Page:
As the internet has become an indispensable need for users today, routers are at every user’s home. An internet router is one of the required and utilitarian devices that makes the internet accessible.
When you use a router for accessing the internet, your entire web activity goes through it. And there are people, on the other hand, ready to capture it. Sometimes, they are also prepared to monetize it or interrupt it.
So, you cannot stop using the internet; you cannot exclude the router from the network; you cannot stop the information from passing through the router. What is the solution here?
Does your internet router collect data?
Yes, the internet router collects data daily, no matter which brand it is. The router is designed to collect and store information to be used for website optimization, marketing, and analysis purposes.
Big brands like Netgear, TP-Link, Asus, D-Link, etc., capture user data for marketing purposes. Some of the prime aspects that these brands collect are location data, websites visited, and other personal data identifiers.
While this may not seem like a big issue, the concern lies in the fact that the router companies can share this data with third parties. Your Internet Service Provider is one such entity that has access to your router and all the data passing through it. And in some countries, these companies can share or sell information about their users. Furthermore, there might be limited options for disabling such practices.
All the brands listed above share user data with third parties. Some claim that those third parties are in-house. It means that they have control over the fact that they do not use it unethically. However, some may share the data with unassociated third parties. These parties can use your data in questionable ways.
Do privacy policies help?
Whenever you install software on your device, it pokes you to accept some of its terms and conditions. Though we don’t take much time to tap on the “I Agree,” it can become dangerous if you don’t read them carefully.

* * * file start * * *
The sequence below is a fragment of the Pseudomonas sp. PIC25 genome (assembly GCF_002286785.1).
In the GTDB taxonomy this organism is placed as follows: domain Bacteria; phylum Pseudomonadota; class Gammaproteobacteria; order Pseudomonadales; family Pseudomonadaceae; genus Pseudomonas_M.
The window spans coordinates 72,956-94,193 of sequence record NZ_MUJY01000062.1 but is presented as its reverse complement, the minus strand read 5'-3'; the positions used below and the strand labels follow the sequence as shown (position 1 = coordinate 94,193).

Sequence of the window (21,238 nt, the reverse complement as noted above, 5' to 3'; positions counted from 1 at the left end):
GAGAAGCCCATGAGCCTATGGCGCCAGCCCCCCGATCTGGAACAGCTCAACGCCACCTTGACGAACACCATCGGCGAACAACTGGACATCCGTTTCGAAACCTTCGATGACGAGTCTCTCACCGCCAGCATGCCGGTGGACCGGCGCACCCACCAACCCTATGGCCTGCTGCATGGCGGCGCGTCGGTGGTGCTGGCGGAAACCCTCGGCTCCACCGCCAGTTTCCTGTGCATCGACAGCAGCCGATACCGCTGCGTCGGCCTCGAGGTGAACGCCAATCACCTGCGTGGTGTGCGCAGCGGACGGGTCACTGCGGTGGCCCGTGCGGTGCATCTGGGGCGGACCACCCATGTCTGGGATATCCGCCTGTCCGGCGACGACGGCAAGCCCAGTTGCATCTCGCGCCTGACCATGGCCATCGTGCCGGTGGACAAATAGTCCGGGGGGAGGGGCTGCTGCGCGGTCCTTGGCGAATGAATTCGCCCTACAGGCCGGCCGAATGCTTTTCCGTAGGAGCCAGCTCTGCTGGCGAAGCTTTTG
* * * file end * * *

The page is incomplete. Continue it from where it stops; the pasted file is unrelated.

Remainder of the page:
As they are tough to comprehend in one go, you may end up with more questions than answers. Some manufacturers have taken steps to improve their privacy policies by presenting them in a summarized form. But to understand it better, you must read the entire piece. So, privacy policies may not help you much.
How can you keep your data safe?
Now you know that routers collect your data and can be shared with third parties. Though no one can know who possesses their data, you can put some methods in place to keep your mind at ease.
Most router brands do not provide this feature; there are some that do. If you want to keep your data safe, you should opt-out of data sharing. When you disable this feature, the router will stop collecting data daily.
One way to minimize the information ISPs learn about you is to encrypt your internet traffic. It means that they won’t be able to read the details about your activities. The easiest way to do this is to use a Virtual Private Network.
It is essentially a program allowing users to reroute their traffic through remote servers. Additionally, it masks IP addresses, which could serve to bypass certain geo-blocks. So, download VPN apps if you wish to keep your activities a secret, especially if your ISPs tend to throttle (slow down) connections.
Though your router collects data, you can take some steps to ensure your data is safe. One of the first steps is to look for ways to opt-out of having your data shared with third parties. It guarantees that fewer companies will receive information about users’ activities. The second option is to hide your activities. We suggest pairing a Virtual Private Network with incognito modes and privacy-focused browsers for the best results.